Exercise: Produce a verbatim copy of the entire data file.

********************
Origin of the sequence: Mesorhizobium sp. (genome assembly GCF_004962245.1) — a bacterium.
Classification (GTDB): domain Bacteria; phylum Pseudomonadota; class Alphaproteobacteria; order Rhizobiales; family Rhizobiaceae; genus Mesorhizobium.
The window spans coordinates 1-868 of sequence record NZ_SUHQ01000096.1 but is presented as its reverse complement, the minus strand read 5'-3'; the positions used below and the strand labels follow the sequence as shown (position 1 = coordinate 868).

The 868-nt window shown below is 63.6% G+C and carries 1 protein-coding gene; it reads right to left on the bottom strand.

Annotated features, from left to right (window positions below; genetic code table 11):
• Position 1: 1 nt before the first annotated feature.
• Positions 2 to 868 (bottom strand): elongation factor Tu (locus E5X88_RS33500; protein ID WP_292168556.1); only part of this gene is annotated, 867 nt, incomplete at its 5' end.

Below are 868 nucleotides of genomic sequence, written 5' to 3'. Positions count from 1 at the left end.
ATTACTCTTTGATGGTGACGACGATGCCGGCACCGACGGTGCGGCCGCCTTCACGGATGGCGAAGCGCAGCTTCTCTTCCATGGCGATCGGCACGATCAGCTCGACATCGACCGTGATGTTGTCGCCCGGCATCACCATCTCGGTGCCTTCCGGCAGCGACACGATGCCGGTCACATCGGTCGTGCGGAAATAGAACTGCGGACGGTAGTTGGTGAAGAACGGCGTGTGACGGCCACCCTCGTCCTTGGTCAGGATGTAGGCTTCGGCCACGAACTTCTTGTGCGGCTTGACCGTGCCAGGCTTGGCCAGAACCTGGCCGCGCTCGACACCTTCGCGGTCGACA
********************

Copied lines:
Origin of the sequence: Mesorhizobium sp. (genome assembly GCF_004962245.1) — a bacterium.
Classification (GTDB): domain Bacteria; phylum Pseudomonadota; class Alphaproteobacteria; order Rhizobiales; family Rhizobiaceae; genus Mesorhizobium.
The window spans coordinates 1-868 of sequence record NZ_SUHQ01000096.1 but is presented as its reverse complement, the minus strand read 5'-3'; the positions used below and the strand labels follow the sequence as shown (position 1 = coordinate 868).

The 868-nt window shown below is 63.6% G+C and carries 1 protein-coding gene; it reads right to left on the bottom strand.

Annotated features, from left to right (window positions below; genetic code table 11):
• Position 1: 1 nt before the first annotated feature.
• Positions 2 to 868 (bottom strand): elongation factor Tu (locus E5X88_RS33500; protein ID WP_292168556.1); only part of this gene is annotated, 867 nt, incomplete at its 5' end.

Below are 868 nucleotides of genomic sequence, written 5' to 3'. Positions count from 1 at the left end.
ATTACTCTTTGATGGTGACGACGATGCCGGCACCGACGGTGCGGCCGCCTTCACGGATGGCGAAGCGCAGCTTCTCTTCCATGGCGATCGGCACGATCAGCTCGACATCGACCGTGATGTTGTCGCCCGGCATCACCATCTCGGTGCCTTCCGGCAGCGACACGATGCCGGTCACATCGGTCGTGCGGAAATAGAACTGCGGACGGTAGTTGGTGAAGAACGGCGTGTGACGGCCACCCTCGTCCTTGGTCAGGATGTAGGCTTCGGCCACGAACTTCTTGTGCGGCTTGACCGTGCCAGGCTTGGCCAGAACCTGGCCGCGCTCGACACCTTCGCGGTCGACA